The Real Scoop on Colonoscopies
It’s one of those topics people avoid talking about. But the fact is, colonoscopies save lives. A colonoscopy is the best tool to screen for colorectal cancer – a cancer that is steadily increasing each year in people younger than 55.
There are many misconceptions about colonoscopies, and the thought of a colonoscopy makes many people nervous, or embarrassed. So it’s time to bust some myths and clear the confusion around this very important exam.
Myth One: Those with no family history of colorectal cancer and no symptoms don’t need a colonoscopy.
The fact is, people may still have signs of colorectal cancer even without symptoms or a family history. Colonoscopy is the most accurate way to detect colorectal cancers or other abnormalities of the colon and rectum.
A screening colonoscopy does two things:
- It provides a baseline from which doctors can detect any change.
- It detects cancers in their earliest stages when they can be more easily treated.
If no abnormalities are detected after a first screening, and there are no symptoms or risk factors, the next screening can wait 10 years.
Myth Two: The bowel prep will be awful
The bowel prep is very important for a good quality colonoscopy. The more complete the prep, the better the exam, because the doctor can clearly see the details of the colon and rectum, and whether there are any abnormalities or growths (polyps). An incomplete prep leads to a marginal exam.
The good news is that the bowel prep process and prep solutions have improved greatly over the years. Following the dietary guidelines a few days before the colonoscopy also makes the process much easier.
For most people, there’s minimal discomfort.
Myth Three: The anesthesia will be awful
In the great majority of cases, an anesthesiologist and/or nurse anesthetist will use deep sedation. This form of anesthesia is lighter than general anesthesia. It is safe, works quickly, and most patients will be awake shortly after the procedure is over.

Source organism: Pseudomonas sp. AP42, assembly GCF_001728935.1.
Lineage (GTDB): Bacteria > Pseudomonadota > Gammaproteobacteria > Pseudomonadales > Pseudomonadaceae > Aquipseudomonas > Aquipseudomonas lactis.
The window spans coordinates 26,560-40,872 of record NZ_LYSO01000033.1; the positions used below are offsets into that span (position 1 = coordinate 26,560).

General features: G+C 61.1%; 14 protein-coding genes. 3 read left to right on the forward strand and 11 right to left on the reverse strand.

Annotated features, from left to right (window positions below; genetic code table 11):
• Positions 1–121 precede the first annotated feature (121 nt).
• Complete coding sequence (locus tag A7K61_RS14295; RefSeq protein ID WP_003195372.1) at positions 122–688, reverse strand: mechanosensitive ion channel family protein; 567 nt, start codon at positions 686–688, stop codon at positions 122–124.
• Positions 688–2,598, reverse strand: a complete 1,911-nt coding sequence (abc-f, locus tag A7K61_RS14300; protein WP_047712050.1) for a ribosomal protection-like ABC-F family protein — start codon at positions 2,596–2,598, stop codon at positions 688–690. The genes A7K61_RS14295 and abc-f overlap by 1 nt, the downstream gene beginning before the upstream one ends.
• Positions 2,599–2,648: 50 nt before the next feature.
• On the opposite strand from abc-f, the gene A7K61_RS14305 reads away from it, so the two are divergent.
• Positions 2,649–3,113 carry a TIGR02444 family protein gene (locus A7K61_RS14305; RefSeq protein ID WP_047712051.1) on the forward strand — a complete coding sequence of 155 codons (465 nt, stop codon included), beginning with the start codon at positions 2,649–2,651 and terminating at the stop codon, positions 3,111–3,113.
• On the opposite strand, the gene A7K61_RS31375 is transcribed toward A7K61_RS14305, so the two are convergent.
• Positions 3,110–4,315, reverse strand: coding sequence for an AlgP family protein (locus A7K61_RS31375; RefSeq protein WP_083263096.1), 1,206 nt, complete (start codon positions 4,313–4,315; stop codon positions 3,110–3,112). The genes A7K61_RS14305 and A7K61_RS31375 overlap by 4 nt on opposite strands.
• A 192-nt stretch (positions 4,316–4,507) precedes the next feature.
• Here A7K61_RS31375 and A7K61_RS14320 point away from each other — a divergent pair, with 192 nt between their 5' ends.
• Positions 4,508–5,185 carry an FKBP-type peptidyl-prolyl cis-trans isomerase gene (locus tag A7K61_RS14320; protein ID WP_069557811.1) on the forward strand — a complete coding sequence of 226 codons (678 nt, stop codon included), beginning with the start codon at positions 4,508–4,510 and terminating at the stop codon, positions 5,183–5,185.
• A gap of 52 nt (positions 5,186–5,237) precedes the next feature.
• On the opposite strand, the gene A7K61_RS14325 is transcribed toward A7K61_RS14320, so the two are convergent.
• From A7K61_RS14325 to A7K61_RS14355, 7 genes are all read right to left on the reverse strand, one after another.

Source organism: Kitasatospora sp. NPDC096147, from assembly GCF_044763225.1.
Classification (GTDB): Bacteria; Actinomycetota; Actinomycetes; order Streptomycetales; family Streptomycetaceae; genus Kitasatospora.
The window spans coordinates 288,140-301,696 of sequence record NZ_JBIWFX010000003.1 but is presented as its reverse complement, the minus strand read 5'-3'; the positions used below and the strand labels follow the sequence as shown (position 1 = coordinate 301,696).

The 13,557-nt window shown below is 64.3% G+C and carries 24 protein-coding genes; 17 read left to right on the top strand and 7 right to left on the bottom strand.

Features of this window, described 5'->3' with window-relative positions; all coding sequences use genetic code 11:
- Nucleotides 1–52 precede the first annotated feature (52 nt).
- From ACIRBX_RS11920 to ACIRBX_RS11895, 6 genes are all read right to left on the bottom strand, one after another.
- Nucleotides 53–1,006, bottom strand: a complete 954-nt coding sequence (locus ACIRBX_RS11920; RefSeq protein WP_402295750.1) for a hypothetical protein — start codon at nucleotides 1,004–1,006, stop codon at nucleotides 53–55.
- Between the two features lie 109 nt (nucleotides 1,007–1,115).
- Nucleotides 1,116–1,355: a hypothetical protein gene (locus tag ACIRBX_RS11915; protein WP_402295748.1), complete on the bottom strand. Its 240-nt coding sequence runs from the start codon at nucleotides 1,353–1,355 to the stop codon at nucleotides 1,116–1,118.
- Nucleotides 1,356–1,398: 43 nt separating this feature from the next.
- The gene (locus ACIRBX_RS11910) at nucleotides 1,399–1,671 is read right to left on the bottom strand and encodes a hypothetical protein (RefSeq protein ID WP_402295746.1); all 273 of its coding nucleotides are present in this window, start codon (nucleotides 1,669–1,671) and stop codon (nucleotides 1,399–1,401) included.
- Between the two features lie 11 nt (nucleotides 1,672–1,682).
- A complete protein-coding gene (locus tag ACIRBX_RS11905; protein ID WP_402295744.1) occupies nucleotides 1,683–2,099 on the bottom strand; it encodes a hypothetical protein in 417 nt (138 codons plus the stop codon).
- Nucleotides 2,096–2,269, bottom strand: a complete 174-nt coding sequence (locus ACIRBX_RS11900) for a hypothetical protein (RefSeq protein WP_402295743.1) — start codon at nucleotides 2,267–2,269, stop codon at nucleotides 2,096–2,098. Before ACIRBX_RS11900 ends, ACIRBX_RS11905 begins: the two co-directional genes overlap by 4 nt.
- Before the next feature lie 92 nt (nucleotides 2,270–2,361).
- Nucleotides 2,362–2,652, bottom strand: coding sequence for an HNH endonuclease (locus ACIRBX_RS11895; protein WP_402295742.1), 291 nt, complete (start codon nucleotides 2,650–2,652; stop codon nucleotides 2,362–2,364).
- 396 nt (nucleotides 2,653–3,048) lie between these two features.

The modern drugs used by the anesthesia team usually have patients clear headed and wide awake, but everyone is different. Some people may be a little drowsy and will take longer to return to baseline. Patients who have had an anesthetic will need to have someone drive them home, and they should stay at home for the rest of the day. Fine judgment can be impaired, so it’s best to avoid any big decisions for several hours after the procedure.
Myth Four: It’s too expensive
The Affordable Care Act requires compliant health plans to fully cover screening colonoscopies. This means health plans should cover one screening colonoscopy per year without any copay.
In some cases, growths or lesions are found, removed, and sent to the lab for testing. This changes the colonoscopy from a screening procedure to a diagnostic or therapeutic procedure, and there is potential for charges. Individuals should check their coverage with their health plan before the procedure.
So the bottom line is this: Those who are approaching age 50 or older and have not yet had a screening colonoscopy should talk with their doctor about getting one. Now is the time. Colonoscopies save lives.
Dr. James D. Grant, M.D., is chief medical officer at Blue Cross Blue Shield of Michigan.
More from AHealthierMichigan.org:
- Know the Basics of Colorectal Cancer-and How to Prevent It
- Preventing Cervical Cancer: Why Pap Test Rules Have Changed
- Ignoring Your Eye Health? Ways to Get It In Focus
Photo credit: Andrey Shevchuk